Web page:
An Experiment in Tight Monetary Policy: Revisiting the 1920-1921 Depression
Bruce Carlin and William Mann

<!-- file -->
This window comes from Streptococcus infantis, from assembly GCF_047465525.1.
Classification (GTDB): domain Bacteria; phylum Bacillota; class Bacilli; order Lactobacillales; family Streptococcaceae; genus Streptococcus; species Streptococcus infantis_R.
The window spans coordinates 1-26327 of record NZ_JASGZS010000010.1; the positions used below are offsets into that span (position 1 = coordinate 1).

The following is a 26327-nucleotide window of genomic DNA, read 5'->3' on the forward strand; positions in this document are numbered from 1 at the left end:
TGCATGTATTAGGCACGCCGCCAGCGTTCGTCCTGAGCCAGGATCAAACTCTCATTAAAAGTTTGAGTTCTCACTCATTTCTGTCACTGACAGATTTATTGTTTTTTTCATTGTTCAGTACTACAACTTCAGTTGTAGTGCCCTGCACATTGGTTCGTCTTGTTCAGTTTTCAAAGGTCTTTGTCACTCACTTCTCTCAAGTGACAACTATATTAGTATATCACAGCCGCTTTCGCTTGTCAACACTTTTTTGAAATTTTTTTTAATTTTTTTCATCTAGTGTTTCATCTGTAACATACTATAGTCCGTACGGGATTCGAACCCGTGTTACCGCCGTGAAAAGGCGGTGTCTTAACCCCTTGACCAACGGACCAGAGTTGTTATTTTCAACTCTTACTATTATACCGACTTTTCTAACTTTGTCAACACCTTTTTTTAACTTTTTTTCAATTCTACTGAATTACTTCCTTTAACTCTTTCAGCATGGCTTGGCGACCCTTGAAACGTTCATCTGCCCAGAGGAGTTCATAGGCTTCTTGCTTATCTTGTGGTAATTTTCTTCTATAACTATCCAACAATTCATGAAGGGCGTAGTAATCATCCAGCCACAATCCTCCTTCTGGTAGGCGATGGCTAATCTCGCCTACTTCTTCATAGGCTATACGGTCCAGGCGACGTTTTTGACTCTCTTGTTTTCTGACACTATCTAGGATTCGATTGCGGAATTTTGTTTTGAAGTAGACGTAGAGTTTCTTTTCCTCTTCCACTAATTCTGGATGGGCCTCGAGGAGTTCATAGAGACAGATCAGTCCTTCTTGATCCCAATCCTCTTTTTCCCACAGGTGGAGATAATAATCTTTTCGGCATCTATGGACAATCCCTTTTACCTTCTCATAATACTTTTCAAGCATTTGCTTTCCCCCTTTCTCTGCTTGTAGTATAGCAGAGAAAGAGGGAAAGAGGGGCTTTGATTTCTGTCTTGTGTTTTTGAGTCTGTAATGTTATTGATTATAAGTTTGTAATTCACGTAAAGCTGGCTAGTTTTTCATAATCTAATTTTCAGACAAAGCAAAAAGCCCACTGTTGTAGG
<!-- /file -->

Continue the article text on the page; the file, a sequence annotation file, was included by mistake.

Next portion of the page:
Is there a tradeoff between the short-run and long-run real effects of monetary policy “leaning against the wind?” We provide novel evidence on this question from the United States in 1920-1921. Our identification strategy exploits county-level variation in access to the Federal Reserve’s discount window, and hand-collected data on banking and agriculture in Illinois. In the short term, tightened conditions at the discount window decreased bank lending, and lowered crop prices and farm revenues. In the long term, however, they lowered debt-to-output levels, and led to greater farmland utilization, suggesting an avoidance of debt overhang problems.